Fourth part tomorrow.

In the times of the Caesars, in the world’s capital, an enormous quantity of infinitely varied perfumes and essences were made.  Criton, doctor to Empress Plotine, gave as many as twenty-five different perfume recipes.

Roman ladies made an immoderate use of perfumes of all kinds, and spent incredible sums of money for this luxury item.  According to Pliny, they used so much of it, that a lady’s approach could be sensed from far away, by the odours exhaled from her hair and clothes.

In the evening, before bed, a Roman lady applied to her face a paste made of bread soaked in donkey milk, an invention of Poppae, Nero’s wife.

This famous courtisan, endowed with great beauty, used on her face a sort of creamy makeup, which formed a durable crust.  It only came off after being washed with a great quantity of milk, which detached it in pieces, leaving behind an extremely white skin.

Poppae made this new makeup fashionable, giving it her name, Poppaeana pinguia, and even used it during her exile, where she took a herd of female donkeys.

For the application of makeup, many people were necessary.  There was a slave for each part of the body.  Those charged with holding the colours, also applied them to their mistress’ face.  Then came those who combed the eyebrows, and those who cleaned and fitted the teeth.

A powerful hierarchy ruled the servants and slaves in charge of cosmetics.  The Cosmetes formed a separate group, and were not to be confused with those who tinted hair or combed eyebrows.

One of the Cosmetes, holding a bowl full of still-warm donkey milk, gently removed with a sponge the cataplasm adhering to her mistress’ face.  Once this was properly cleaned, another Cosmete stepped up to apply the colour.

Before starting this operation, the slave had to blow on a metal mirror, which she then held out to her mistress.  The mistress smelled it and recognized by the odour whether the slave’s breath was healthy and perfumed to her taste by the lozenges which had been given to her for this purpose.  The colour was crushed and mixed with saliva before being applied.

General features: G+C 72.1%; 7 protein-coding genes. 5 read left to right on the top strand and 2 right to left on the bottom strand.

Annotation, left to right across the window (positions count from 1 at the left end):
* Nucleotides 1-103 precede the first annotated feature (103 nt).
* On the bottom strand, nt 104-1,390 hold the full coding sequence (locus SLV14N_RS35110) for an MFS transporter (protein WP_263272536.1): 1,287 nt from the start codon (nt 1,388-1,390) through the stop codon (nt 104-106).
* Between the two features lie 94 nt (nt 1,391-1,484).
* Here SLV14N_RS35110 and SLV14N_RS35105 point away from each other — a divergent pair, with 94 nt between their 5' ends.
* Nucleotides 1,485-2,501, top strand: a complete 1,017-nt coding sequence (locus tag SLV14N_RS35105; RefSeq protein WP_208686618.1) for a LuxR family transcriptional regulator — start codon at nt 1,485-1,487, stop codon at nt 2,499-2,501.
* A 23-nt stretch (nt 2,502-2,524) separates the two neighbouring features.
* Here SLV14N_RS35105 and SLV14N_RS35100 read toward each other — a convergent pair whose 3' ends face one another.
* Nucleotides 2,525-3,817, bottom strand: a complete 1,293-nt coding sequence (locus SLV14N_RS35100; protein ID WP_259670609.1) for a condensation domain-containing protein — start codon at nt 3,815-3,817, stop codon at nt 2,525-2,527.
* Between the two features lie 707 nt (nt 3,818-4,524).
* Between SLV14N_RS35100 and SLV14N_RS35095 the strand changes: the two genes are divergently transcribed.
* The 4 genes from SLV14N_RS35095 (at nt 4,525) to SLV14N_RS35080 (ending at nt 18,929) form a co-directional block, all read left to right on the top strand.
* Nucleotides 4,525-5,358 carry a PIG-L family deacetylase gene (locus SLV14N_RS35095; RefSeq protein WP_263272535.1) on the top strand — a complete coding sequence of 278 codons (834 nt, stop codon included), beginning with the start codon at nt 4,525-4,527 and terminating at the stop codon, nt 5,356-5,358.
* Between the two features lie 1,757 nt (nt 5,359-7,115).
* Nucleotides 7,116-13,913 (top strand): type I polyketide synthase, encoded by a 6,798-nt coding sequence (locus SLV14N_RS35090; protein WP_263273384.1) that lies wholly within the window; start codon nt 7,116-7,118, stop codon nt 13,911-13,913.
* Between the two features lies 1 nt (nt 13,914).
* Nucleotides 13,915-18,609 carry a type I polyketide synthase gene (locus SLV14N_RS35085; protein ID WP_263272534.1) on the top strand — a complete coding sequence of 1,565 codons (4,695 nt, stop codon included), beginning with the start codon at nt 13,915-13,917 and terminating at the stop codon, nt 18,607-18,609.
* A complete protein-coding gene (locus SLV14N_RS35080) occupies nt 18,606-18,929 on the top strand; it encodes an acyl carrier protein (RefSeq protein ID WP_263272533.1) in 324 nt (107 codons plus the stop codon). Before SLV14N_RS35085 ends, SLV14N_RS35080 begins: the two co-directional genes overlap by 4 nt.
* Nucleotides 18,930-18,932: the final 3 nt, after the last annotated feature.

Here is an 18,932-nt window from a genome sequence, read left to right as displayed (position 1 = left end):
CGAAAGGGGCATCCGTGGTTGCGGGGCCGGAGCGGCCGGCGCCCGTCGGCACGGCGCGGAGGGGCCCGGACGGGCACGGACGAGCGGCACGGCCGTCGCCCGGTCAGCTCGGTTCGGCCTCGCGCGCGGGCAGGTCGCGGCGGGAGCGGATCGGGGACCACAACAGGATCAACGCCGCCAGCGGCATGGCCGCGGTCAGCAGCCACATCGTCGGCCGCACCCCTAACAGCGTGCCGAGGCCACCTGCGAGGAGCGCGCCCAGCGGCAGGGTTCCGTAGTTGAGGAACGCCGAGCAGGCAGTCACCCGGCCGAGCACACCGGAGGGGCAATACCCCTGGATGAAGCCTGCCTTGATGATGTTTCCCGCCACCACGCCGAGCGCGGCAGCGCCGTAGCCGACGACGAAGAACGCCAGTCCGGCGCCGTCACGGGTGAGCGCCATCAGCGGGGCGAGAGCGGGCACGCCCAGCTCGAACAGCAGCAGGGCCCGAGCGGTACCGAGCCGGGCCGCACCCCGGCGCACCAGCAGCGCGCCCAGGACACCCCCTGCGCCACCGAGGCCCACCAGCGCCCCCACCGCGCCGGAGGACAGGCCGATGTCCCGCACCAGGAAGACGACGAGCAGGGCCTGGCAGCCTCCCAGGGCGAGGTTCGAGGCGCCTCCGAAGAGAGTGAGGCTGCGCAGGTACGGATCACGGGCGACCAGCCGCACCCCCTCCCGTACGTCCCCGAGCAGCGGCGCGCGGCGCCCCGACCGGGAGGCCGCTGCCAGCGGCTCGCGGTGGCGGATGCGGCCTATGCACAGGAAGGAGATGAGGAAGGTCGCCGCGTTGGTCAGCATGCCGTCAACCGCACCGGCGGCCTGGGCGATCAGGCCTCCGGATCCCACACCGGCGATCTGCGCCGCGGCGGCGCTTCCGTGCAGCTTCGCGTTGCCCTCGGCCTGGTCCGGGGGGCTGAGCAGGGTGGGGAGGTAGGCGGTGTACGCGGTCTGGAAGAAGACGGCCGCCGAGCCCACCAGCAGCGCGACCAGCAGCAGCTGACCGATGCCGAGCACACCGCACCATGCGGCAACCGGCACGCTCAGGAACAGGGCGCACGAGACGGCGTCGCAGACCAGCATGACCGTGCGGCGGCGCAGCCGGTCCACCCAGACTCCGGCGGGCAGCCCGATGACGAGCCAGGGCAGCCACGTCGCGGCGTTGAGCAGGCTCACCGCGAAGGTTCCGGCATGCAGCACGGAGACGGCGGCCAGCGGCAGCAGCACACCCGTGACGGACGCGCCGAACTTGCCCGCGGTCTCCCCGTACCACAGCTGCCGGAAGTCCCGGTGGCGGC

At this time, white lead, or ceruse, chalk and mercury were known.  Mixed with saliva, mercury gave a mixture used like rouge.  However, people preferred to use less nocive products like sorrel or orcanetta, or others, not so agreeable.

Some reds were made from sheep droppings.  In particular, from those attached to their wool.  Crocodile excrements were also collected as well as cow dung, from which a highly recommended powder for chapped skin and freckles was made.  Ladies smeared it over their faces without the slightest repugnance.

Makeup excesses were often mocked and condemned by poets.  Petronius, in his Satyricon, said:  “On her forehead bathed by sweat, streams of makeup flowed, and in the wrinkles of her face there was such a quantity of chalk, that you would have said an old, decrepit wall worn down by rain.”.

The use of all these colours to hide the stigmata of time was also the target of satyrists, like the unforgiving Juvenal:  “That caked face covered by so many drugs and on which the lips of unfortunate husbands get stuck, is it a face or a wound?”  But it was no use trying to reform habits and, in spite of Properce’s wise advice, “the most successful face is still the one given by Nature”, the ladies of Rome continued to use what Cicero calls the “medicines of white and red”.

Women’s use of makeup and perfume ceased to be highly respectable in the Middle Ages, but this was only partially widespread.  As most ladies of the manor led very retired lives and rarely went to town, where perfume shops were to be found, travelling haberdashers furnished them with all of their toiletries.

Here is a list of the necessities of the time:  razors, tweezers, mirrors, toothbrushes, toothpicks, headbands, hair irons, plaits, combs, hand-mirrors, rosewater, cotton, makeup.  These objects were kept in a little piece of furniture called “demoiselle a atourner”, which was a little table with a head and two arms.

The cosmetics and perfumes were placed on the table.  One of the arms carried the mirror, the other, the combs and pins.  On the head, rested the headdress.  This little piece of furniture was usually made of wood.  For ladies of high rank, they were of solid silver.

Women embellished their faces with colours.  Egg yellow, vine water, balms and ceruse composed the makeup, which melted, according to Olivier Maillard, at the first ray of sunshine.  The other parts of their skin displayed in public, such as arms, neck and breast, were also made up.

This would all be incomplete if Madame did not add a few “odorous things”, as Jean Cleree says, to perfume her body.  Musk, for example.  Or some “powders to provoke lust”.

Nothing seems to be too expensive for the enhancement of a lady’s charms.  Neither the objurgations of the husband, nor the declamations of the fashionable preacher, would make her renounce anything capable of making her more attractive.